You can't always avoid people who bring a lot of negativity to your life, but here's what you can do.
There are people who, unfortunately, only contribute negativity to our lives—sometimes on purpose, and sometimes not. Although we should work on our patience and try to help these people change their attitude for one that will do them and those around them more good, sometimes—as much as we might try—that doesn’t happen. We can even end up being infected by their attitude and becoming “toxic” ourselves.
What should we do, then? The obvious answer would be to distance ourselves from that person and to pray for them. However, sometimes there are people we can’t remove from our environment, such as relatives, business partners, or coworkers. Here are a few suggestions about how to manage that kind of situation.
1Recognize the situation.
The first thing you need to do is accept that this person is toxic for you, and that you need to minimize their effect on you. It doesn’t mean they’re necessarily a bad person; maybe they’ve had a difficult past, or are going through a tough situation now, and their stress or mental illness is manifesting itself in their behavior.
2Determine what kind of “toxic” person you’re dealing with.
There are different kinds of toxic people. Here are some of the most common:
- Blamers. They never recognize their mistakes, and always find someone else to accuse.
- Verbally aggressive people. They shout with the slightest provocation and could be called “explosive.”
- Habitual complainers. Complaining is a natural way of venting an emotion, and isn’t always bad, but when we do it too much and without a real desire to look for solutions, it becomes toxic.
- Mediocre people who want you to be mediocre too. These people are allergic to effort, and drag other people down with them.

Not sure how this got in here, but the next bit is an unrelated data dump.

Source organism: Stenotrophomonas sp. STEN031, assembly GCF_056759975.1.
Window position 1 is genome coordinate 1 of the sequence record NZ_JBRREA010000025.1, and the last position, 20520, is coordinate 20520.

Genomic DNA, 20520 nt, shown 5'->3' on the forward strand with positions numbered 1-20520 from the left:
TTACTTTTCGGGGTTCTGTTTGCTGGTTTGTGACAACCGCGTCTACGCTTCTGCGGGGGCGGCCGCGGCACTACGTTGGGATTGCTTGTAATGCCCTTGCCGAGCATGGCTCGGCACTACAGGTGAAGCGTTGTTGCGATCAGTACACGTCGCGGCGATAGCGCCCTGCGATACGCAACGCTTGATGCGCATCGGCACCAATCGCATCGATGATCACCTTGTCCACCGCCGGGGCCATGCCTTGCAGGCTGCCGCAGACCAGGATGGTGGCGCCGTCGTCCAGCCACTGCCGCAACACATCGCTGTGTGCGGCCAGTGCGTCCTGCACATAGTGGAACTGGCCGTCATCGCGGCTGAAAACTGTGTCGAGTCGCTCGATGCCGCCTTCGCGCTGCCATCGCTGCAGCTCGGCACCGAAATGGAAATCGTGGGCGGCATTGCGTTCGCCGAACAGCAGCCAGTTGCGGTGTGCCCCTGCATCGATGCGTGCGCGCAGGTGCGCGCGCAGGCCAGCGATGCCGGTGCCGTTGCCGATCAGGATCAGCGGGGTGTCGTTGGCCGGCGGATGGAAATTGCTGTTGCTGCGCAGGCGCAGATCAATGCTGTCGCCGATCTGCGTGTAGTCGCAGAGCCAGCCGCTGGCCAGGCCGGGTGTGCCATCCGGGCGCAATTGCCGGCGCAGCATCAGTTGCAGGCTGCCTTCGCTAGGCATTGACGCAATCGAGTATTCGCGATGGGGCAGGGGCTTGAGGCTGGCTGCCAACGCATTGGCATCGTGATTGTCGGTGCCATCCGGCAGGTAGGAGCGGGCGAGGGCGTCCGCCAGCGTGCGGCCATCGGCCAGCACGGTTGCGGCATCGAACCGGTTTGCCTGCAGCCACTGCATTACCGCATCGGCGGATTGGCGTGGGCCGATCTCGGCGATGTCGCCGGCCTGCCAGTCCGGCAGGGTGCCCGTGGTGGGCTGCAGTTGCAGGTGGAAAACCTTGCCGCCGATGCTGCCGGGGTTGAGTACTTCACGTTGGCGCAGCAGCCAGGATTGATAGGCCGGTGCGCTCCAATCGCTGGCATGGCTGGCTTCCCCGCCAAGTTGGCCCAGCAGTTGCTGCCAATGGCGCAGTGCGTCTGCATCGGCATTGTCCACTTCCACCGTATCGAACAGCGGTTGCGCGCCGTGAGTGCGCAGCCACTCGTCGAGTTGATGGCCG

- The envious. They’re always concerned about how much money other people are earning, how much someone spent on something they just bought, what they have, and so on.
- Belittlers. They always pay more attention to what others do wrong then to what they do right, and they denigrate other people’s efforts so that no one will see their own mistakes.
- Fakers. They haven’t built a healthy, strong identity, so they’re constantly pretending to be something they’re not, and usually attack people who actually do have a strong personality.
- Gossipers. The only thing they do is talk about other people, not exactly focusing on their virtues and achievements.
Once you identify what kind of toxic person you’re dealing with, you can come up with a more specific plan for how to deal with them, and how to ensure that their words do less damage to you and to others.
3Avoid potentially negative situations.
Once you have identified who is toxic for you, you can grow in empathy for them and become more resistant to their influence. That will help you to manage the situation with greater emotional intelligence, and in some cases, to learn how to derail or avoid their “attacks.” You need to analyze the situation to see what triggers their toxic behavior; you’ll probably discover that there are some situations you can avoid.